Mr. Bujak, who was charged with misdemeanor battery, surrendered to police Wednesday and was released after posting $500 bail.

MICHIGAN

Kidnapped woman found after 30 years

PONTIAC — A woman whose father was charged with kidnapping her as a child 30 years ago has been found living in Arizona, her mother and sheriff’s officials said.

On Mother’s Day weekend in 1976, Laura Gooder’s estranged husband, Eric Douglas Nielsen, picked up 21-month-old Genevieve Rachel Nielsen for an overnight visit. They never returned. This Mother’s Day weekend, a police officer arrived Saturday at Mrs. Gooder’s home in Frederic, Mich., with news that her daughter — now 31 — had been found, the Detroit News reported.

Mrs. Gooder’s daughter had been raised under another name and grew up believing her mother had been killed in an auto accident. Law-enforcement officials declined to release her other name.

“It is pretty surreal,” Mrs. Gooder, 53, said. “I am keeping my fingers crossed and waiting for her to call.”

Eric Nielsen was incarcerated in Arizona under a different identity on an unrelated charge, authorities said. A tip led investigators to visit an Arizona prison Thursday, said Michael Bouchard, sheriff in Michigan’s Oakland County.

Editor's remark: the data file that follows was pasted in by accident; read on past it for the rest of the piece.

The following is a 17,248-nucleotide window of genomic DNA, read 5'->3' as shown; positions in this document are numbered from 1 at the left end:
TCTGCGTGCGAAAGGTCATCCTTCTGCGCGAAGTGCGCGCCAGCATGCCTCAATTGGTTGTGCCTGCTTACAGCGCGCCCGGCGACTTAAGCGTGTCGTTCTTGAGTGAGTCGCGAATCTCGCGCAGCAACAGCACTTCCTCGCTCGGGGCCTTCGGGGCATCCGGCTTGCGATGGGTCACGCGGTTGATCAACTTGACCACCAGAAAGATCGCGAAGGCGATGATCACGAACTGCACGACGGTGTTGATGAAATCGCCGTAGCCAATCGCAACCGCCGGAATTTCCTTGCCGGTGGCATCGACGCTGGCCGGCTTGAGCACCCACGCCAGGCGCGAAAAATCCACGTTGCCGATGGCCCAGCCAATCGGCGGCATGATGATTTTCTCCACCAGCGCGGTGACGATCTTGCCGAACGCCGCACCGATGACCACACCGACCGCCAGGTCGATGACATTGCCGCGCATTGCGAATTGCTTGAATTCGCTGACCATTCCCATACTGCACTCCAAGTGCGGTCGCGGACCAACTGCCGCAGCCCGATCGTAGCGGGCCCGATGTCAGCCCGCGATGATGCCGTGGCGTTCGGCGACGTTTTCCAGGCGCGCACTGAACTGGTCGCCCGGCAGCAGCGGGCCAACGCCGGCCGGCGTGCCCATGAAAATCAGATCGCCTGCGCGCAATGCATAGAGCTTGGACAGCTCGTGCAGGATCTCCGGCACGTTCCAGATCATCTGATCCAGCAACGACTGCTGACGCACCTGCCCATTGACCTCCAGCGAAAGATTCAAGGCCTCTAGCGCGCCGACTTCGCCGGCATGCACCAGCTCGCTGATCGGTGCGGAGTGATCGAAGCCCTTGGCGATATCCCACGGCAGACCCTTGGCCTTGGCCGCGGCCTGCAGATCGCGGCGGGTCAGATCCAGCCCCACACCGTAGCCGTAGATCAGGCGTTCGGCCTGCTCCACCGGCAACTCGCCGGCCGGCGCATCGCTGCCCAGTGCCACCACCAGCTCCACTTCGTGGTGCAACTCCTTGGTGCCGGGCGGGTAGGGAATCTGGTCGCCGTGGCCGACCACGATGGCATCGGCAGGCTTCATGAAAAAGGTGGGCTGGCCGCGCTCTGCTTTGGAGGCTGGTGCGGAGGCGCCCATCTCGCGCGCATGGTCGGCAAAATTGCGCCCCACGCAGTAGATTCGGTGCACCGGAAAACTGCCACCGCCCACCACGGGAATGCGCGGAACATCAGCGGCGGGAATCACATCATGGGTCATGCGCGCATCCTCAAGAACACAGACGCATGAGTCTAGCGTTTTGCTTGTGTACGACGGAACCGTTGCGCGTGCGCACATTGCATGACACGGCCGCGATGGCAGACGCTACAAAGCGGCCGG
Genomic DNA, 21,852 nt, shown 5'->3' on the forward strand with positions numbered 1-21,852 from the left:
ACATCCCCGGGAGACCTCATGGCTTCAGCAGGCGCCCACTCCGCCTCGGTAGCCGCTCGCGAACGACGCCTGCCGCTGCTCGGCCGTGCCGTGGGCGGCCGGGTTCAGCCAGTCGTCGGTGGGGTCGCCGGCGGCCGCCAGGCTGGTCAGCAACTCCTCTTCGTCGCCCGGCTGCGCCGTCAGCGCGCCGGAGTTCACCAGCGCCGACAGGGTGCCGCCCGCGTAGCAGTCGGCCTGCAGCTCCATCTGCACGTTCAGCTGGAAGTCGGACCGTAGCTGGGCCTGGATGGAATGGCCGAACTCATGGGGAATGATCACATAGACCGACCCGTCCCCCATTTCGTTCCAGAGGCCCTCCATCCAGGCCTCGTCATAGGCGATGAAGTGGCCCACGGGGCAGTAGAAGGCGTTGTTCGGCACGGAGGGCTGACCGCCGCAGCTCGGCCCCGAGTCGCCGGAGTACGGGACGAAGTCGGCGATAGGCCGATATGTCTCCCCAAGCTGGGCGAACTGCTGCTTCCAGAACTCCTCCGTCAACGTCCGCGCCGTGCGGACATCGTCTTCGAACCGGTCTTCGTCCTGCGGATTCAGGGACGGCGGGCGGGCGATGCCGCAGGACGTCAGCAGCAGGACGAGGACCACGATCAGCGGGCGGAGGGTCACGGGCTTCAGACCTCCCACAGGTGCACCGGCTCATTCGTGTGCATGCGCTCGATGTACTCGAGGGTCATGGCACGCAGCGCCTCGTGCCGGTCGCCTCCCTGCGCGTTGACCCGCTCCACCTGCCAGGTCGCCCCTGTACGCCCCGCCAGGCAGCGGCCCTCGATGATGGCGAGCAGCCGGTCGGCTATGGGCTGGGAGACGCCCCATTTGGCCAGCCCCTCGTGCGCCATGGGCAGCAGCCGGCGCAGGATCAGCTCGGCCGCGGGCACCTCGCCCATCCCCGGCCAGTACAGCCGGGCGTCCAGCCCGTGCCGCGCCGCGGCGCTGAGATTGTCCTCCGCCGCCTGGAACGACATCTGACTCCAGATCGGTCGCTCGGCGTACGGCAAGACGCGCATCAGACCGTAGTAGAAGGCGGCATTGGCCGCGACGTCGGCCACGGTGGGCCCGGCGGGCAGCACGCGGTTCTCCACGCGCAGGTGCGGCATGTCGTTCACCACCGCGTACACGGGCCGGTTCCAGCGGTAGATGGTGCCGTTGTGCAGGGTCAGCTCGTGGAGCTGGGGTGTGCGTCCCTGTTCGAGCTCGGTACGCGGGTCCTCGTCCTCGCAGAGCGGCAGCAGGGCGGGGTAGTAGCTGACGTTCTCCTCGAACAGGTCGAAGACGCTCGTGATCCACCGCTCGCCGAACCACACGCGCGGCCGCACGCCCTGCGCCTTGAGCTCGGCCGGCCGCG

OREGON

Girl gets 12 years for poisoning milk

LAKEVIEW — A 13-year-old girl convicted of attempting to kill two classmates by slipping rat poison into their milk was sentenced to up to 12 years in a juvenile detention center.

Holly Sweeney was ordered Friday to remain at the Hillcrest Girls’ School in Salem until she is 25 with early release possible if she responds to treatment, the judge ruled.

Earlier this month, the judge found the Lakeview girl and her friend, Stephanie Quesnoy, 12, guilty of plotting and executing a plan to kill two classmates. District Attorney David Schutt said the girls planned the poisoning to retaliate against the victims for putting shaving cream in Stephanie and Holly’s hair at a slumber party. Stephanie is to be sentenced May 22.

The girls put rat poison in the milk of two classmates Sept. 19 during lunch at Daly Middle School. The victims noticed green crystalline pellets in the bottom of their milk cartons, and neither was injured.

TEXAS

Teen dies of rabies from bat bite

HOUSTON — A Texas teenager who was bitten by a bat while he slept in his home has died of rabies, the Houston hospital that treated him said.

Zachary Jones, 16, died Friday, a week after he became ill from the bat bite he received about a month before.

According to U.S. Centers for Disease Control and Prevention statistics, only 10 other persons have died of rabies in the United States since 1998.

“Rabies, which causes devastating neurological damage, is almost always fatal once symptoms appear, as was the case with this child,” Texas Children’s Hospital said.

A 15-year-old girl from Wisconsin who contracted rabies in 2004 survived after the onset of symptoms. Doctors at Texas Children’s were trying the same treatment on Zachary that saved the girl, but a spokeswoman told the Houston Chronicle that the boy’s illness was more advanced and that he had a different strain of rabies.

From wire dispatches and staff reports